This whole time, we’d been sailing to Panama, but on this leg we arrived.
After checking out with the Costa Rican authorities and eating ice cream in the grocery store parking lot, we taxied back to Banana Bay marina. Local custom is to stand on the side of the road you wish to travel, and vehicles with open seats allow passage for a dollar or two. Our driver and co-pilot seemed to be longtime friends out for a ride and joining them and the fifth passenger was a fun way to be sent off from Costa Rica. This taxi style continues into Panama, and presumably many parts of the world.
We untied the dock lines in the late afternoon and received a stunning show of clouds.
I have cooked at least sixty dinners at sea, popping out around 7 PM with bowls in hand. Our watch schedule changes then, but it feels spirited to stretch the handoff by watching the day tuck into the night.
Around 2 AM we crossed into Panamanian waters and had a show of thunder and lightning to starboard. The current was with us and sixty easy miles passed under the keel. At 6 AM the wind was light and the water was sloppy. We turned on the engine to make forward progress. We passed Coiba island and were back under sail power by sunset. I showed Scott the storm blobs on the radar display at the 11 PM watch change and we tracked them over a mug of tea.
The next day passed without many noted occurrences. The sea was choppy and the only “narrative” I offered the ship’s log was that my handwriting was worse than usual because of the bucking motion of the boat. The weather got spicy and we were headed straight into it. We sailed closer to the coast than planned – sometimes the temptation to sail in a straight line is too strong. Our speed dropped due to an adverse current. I recall a dicey maneuver to empty a jerrycan of fuel into the deck fill and trying and failing to avoid salt water jumping into the tank as well. Here Scott reminded me that we added an external water/fuel separator for this reason.
We are most frequently asked to share the harrowing experiences, the breaking points, the Big Storm. Acute moments spring to mind, but the real adversity has been the relentlessness of all this. It isn’t me holding a line in my teeth to stay on the boat, it’s remembering to drink enough water and switching on some music to shift morale. Traveling at a top speed of seven nautical miles per hour requires a beautiful amount of patience. Learning to read the weather avoids most of the big bad storms, but the perfect conditions don’t exist. We have cultivated the skill of getting unmoored, having enough to go on to keep going.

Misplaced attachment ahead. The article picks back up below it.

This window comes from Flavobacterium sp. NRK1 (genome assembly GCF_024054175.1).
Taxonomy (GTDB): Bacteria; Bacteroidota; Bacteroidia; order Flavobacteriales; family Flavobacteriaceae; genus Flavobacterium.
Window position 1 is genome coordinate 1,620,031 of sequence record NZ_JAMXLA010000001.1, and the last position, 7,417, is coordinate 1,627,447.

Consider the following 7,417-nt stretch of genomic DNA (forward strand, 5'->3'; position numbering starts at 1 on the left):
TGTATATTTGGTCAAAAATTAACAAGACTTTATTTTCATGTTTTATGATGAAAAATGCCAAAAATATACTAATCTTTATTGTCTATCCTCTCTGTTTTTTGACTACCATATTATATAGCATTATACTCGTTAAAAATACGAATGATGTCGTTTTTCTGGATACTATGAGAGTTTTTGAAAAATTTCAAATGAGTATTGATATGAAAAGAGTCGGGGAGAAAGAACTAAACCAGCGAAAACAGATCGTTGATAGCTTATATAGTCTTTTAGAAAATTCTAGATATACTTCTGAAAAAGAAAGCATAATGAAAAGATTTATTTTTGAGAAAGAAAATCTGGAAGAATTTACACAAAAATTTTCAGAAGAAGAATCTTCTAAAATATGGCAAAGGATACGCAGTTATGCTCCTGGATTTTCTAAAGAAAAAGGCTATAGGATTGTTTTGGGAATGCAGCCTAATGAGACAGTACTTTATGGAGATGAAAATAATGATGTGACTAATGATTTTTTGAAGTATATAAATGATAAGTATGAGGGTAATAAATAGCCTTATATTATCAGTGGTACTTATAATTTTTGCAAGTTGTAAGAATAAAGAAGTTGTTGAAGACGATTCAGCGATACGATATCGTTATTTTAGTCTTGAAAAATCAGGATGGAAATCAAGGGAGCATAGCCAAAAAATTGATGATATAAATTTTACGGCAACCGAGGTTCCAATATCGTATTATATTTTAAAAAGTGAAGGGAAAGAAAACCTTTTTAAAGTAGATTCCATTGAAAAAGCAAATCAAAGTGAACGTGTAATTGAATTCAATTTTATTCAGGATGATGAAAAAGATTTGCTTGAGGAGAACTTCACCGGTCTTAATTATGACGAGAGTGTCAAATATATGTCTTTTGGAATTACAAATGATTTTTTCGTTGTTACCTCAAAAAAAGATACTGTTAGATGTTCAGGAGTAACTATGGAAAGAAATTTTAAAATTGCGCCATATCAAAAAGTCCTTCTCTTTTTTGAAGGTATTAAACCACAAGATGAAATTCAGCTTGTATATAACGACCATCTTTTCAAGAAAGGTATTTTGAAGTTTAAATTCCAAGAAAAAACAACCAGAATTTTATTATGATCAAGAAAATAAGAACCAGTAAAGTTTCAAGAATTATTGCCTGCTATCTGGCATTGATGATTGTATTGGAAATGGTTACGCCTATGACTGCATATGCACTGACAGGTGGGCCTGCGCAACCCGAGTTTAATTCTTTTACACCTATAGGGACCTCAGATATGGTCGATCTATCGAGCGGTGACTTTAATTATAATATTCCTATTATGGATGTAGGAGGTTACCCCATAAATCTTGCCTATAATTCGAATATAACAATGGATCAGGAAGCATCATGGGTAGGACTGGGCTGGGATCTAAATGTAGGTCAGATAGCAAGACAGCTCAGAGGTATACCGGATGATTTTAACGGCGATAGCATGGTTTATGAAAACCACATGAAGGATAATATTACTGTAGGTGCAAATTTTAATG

36 feet of boat and no internet means confronting yourself and the crew, rather than diving into flashing screens and schedules. The vastness of the ocean allows for a different kind of numbing out and I’ve found it helps to metabolize big thoughts and emotions. I’m writing this post while processing the actions of my country’s court to protect guns and control women.
With the current against us, we spent most of the next two days agonizing and celebrating over 1-2 knot speeds. Our destination seemed stuck around 148 miles away. We zigged and zagged and sent weather requests. Our sat phone chimed regularly as loved ones celebrated our incremental progress and shared findings on the boundary of this current and the weather to come. We ran the engine to try to power through it until we became concerned about conserving fuel and agitated with the noise of that big diesel. We napped fitfully off shift and tried to keep the energy up on shift. We drank lots of hot chocolate and named the motion of the boat “yip yap” because it wasn’t really a roll, pitch, or yaw.
We finally turned north after a half day of dodging containership traffic in the western approach to the canal zone. Rounding Punta Mala was the last of the three baddies on the Pacific Coast, including the Gulf of Tehuantepec and the Papagallos off Nicaragua. It translates simply to “bad point” and we can attest that there was no false advertising here. We have since learned that papagallo means parrot.
Relief washed over as we exited the shipping container lanes. This is like an extraordinarily slow street crossing, and while we technically had right of way, this area of the world famously runs on the “might is right” rule. We passed one more night of sailing through the Bay of Panama, past Las Perlas islands, and into the canal zone. We watched Pirates of the Caribbean for some light-hearted research of the waters on the other side of the canal. I also read a quarter of The Path Between the Seas and the history of the area loomed larger with each page and mile.
We crossed into the greater canal zone around mid-day and announced our arrival to the authorities. For fans of space dramas, this was like the Starship Enterprise or Rocinante entering a new port and giving controls over to local command. The skyline contained skyscrapers for the first time since Acapulco. The presence of so many large ships reminded us of San Francisco and we felt a similar giddy feeling from being on the water in a metropolis. We were approved to carry on to Balboa Yacht Club.
The sun was dipping close to the horizon. This sail included a Daylight Savings Time shift and passing through a few timezones. My sister tapped in to tell us about sunset expectations and local time, and Scott’s mom called ahead to BYC to expect us.
This sail was the hardest we have been tested, but the bright side was how asking for help brought others into the experience with us. Dave and Joe texted every shift and did some creative Google searches to help equip us with updated weather info. A little extra information and the knowledge that someone knows you are bobbing along out there goes a long way.